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A Reading Vocation

"I Must Read, Read, and Read. It is my Vocation." - Thomas Merton

This is where I chronicle my reading life.  I also blog about writing at Lacey's Late-night Editing.

 

Book 79/100: Unfinished Business - Women Men Work Family by Anne-Marie Slaughter

Unfinished Business: Women Men Work FamilyUnfinished Business: Women Men Work Family by Anne-Marie Slaughter
My rating: 4 of 5 stars

Read Harder Challenge Item: Read a book about feminism or with feminist themes

This book tackles the evergreen topic of interest in feminist circles of "balancing work and family." While it treads a lot of familiar ground -- the cost to a woman's career when she prioritizes care-giving, envy of the Scandinavian countries that have this all figured out, etc. -- I liked that it framed the dilemma as a problem of "undervaluing care," and that it called on both women and men to change these cultural values. I also appreciated that it held women to task for valuing caregiving behaviors and tendencies in men, challenging readers to root out their conscious or unconscious biases when it comes to the assigning worth to an individual based on earning capacity.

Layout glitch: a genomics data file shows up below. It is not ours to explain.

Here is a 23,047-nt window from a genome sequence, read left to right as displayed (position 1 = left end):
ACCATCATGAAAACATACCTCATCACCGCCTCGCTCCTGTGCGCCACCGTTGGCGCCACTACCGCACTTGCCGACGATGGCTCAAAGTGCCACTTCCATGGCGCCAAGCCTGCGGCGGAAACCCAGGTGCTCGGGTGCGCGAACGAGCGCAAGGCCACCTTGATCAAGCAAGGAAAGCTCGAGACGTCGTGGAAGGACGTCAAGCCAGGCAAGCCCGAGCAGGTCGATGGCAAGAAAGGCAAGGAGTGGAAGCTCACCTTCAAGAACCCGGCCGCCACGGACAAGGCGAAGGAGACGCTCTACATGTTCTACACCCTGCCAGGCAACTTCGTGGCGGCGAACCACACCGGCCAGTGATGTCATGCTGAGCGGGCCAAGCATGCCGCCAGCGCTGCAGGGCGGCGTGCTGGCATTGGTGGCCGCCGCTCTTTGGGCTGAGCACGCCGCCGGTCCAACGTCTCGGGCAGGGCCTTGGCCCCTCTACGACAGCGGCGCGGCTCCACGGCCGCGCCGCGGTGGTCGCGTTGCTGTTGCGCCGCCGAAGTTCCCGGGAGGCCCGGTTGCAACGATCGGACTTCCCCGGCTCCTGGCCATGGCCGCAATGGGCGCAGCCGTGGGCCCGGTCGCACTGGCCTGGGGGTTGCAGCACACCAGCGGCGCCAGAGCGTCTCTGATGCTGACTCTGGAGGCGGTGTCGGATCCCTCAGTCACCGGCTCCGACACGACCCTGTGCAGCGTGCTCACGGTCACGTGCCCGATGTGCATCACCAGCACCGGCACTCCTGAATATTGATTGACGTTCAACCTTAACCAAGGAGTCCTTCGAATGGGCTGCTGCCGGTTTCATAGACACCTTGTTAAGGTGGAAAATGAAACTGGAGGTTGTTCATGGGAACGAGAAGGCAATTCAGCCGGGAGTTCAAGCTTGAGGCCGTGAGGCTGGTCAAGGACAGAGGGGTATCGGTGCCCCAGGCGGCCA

I also appreciated that the book at least attempted to lay out some potential solutions to the problem, although I fear it may rely a bit too much on asking the government to take over the work of caregiving in various ways. It also purported to be a book for "all caregivers," but it really did focus on women (and men) in professional fields, giving the barest mention of working class families before once more ignoring their particular needs and challenges for the rest of the book. So it remains a book primarily for the "more privileged" workers -- those who have some kind of sick time, those who may have the option for flexibility and some leverage with their employers, etc.

As useful as this book can be in challenging caregivers and potential caregivers to give serious thought to how they might combine work and family life, I can't help but feel the people who REALLY need to read this book are the business owners and the bosses, those who can make a real impact on changing work culture one company at a time.

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